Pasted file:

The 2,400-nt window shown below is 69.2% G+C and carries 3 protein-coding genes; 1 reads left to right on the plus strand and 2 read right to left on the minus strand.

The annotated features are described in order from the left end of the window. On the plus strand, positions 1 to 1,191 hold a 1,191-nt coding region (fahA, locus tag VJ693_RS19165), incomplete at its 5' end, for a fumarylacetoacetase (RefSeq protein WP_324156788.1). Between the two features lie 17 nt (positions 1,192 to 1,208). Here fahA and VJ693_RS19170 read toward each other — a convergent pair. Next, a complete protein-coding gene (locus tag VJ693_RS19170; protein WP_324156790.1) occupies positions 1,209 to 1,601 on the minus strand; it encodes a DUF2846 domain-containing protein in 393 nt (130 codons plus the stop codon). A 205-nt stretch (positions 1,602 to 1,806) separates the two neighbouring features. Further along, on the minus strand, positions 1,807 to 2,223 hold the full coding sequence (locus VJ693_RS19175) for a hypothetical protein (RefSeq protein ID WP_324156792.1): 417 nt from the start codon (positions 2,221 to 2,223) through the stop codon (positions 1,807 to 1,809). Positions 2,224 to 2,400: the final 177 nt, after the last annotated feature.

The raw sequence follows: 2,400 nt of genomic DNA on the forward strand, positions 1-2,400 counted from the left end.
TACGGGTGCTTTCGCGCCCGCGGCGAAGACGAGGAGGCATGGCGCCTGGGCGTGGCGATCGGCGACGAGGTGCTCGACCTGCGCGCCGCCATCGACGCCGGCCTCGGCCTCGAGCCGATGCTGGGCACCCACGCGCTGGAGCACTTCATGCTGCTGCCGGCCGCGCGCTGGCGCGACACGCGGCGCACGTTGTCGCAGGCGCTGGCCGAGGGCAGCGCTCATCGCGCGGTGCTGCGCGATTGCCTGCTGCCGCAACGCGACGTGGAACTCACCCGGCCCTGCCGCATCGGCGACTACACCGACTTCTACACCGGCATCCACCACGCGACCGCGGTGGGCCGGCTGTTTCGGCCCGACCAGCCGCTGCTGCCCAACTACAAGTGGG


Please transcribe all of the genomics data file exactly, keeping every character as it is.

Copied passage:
The 2,400-nt window shown below is 69.2% G+C and carries 3 protein-coding genes; 1 reads left to right on the plus strand and 2 read right to left on the minus strand.

The annotated features are described in order from the left end of the window. On the plus strand, positions 1 to 1,191 hold a 1,191-nt coding region (fahA, locus tag VJ693_RS19165), incomplete at its 5' end, for a fumarylacetoacetase (RefSeq protein WP_324156788.1). Between the two features lie 17 nt (positions 1,192 to 1,208). Here fahA and VJ693_RS19170 read toward each other — a convergent pair. Next, a complete protein-coding gene (locus tag VJ693_RS19170; protein WP_324156790.1) occupies positions 1,209 to 1,601 on the minus strand; it encodes a DUF2846 domain-containing protein in 393 nt (130 codons plus the stop codon). A 205-nt stretch (positions 1,602 to 1,806) separates the two neighbouring features. Further along, on the minus strand, positions 1,807 to 2,223 hold the full coding sequence (locus VJ693_RS19175) for a hypothetical protein (RefSeq protein ID WP_324156792.1): 417 nt from the start codon (positions 2,221 to 2,223) through the stop codon (positions 1,807 to 1,809). Positions 2,224 to 2,400: the final 177 nt, after the last annotated feature.

The raw sequence follows: 2,400 nt of genomic DNA on the forward strand, positions 1-2,400 counted from the left end.
TACGGGTGCTTTCGCGCCCGCGGCGAAGACGAGGAGGCATGGCGCCTGGGCGTGGCGATCGGCGACGAGGTGCTCGACCTGCGCGCCGCCATCGACGCCGGCCTCGGCCTCGAGCCGATGCTGGGCACCCACGCGCTGGAGCACTTCATGCTGCTGCCGGCCGCGCGCTGGCGCGACACGCGGCGCACGTTGTCGCAGGCGCTGGCCGAGGGCAGCGCTCATCGCGCGGTGCTGCGCGATTGCCTGCTGCCGCAACGCGACGTGGAACTCACCCGGCCCTGCCGCATCGGCGACTACACCGACTTCTACACCGGCATCCACCACGCGACCGCGGTGGGCCGGCTGTTTCGGCCCGACCAGCCGCTGCTGCCCAACTACAAGTGGG